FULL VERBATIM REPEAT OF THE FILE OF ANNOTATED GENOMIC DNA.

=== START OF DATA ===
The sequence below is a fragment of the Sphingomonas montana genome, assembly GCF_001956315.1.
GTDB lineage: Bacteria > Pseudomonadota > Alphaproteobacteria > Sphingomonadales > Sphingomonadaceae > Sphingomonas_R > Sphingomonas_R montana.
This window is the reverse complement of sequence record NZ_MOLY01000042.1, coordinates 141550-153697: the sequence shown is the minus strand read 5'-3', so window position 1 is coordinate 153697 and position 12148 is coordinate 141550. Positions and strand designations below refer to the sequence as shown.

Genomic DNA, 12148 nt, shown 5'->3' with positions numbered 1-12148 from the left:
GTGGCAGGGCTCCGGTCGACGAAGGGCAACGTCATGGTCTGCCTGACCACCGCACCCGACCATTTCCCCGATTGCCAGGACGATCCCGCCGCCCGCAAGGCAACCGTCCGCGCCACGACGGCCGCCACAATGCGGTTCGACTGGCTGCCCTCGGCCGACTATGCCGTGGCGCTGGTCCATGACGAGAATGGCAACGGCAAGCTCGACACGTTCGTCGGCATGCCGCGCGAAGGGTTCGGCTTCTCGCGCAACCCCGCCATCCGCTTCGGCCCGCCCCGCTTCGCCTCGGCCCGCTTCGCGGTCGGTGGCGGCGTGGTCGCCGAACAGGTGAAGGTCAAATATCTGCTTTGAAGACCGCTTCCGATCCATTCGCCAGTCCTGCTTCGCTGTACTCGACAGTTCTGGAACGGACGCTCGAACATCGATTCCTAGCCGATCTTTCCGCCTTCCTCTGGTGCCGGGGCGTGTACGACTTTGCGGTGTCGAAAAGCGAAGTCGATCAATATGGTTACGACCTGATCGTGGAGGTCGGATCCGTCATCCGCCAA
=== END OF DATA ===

The sequence below is a fragment of the Sphingomonas montana genome, assembly GCF_001956315.1.
GTDB lineage: Bacteria > Pseudomonadota > Alphaproteobacteria > Sphingomonadales > Sphingomonadaceae > Sphingomonas_R > Sphingomonas_R montana.
This window is the reverse complement of sequence record NZ_MOLY01000042.1, coordinates 141550-153697: the sequence shown is the minus strand read 5'-3', so window position 1 is coordinate 153697 and position 12148 is coordinate 141550. Positions and strand designations below refer to the sequence as shown.

Genomic DNA, 12148 nt, shown 5'->3' with positions numbered 1-12148 from the left:
GTGGCAGGGCTCCGGTCGACGAAGGGCAACGTCATGGTCTGCCTGACCACCGCACCCGACCATTTCCCCGATTGCCAGGACGATCCCGCCGCCCGCAAGGCAACCGTCCGCGCCACGACGGCCGCCACAATGCGGTTCGACTGGCTGCCCTCGGCCGACTATGCCGTGGCGCTGGTCCATGACGAGAATGGCAACGGCAAGCTCGACACGTTCGTCGGCATGCCGCGCGAAGGGTTCGGCTTCTCGCGCAACCCCGCCATCCGCTTCGGCCCGCCCCGCTTCGCCTCGGCCCGCTTCGCGGTCGGTGGCGGCGTGGTCGCCGAACAGGTGAAGGTCAAATATCTGCTTTGAAGACCGCTTCCGATCCATTCGCCAGTCCTGCTTCGCTGTACTCGACAGTTCTGGAACGGACGCTCGAACATCGATTCCTAGCCGATCTTTCCGCCTTCCTCTGGTGCCGGGGCGTGTACGACTTTGCGGTGTCGAAAAGCGAAGTCGATCAATATGGTTACGACCTGATCGTGGAGGTCGGATCCGTCATCCGCCAA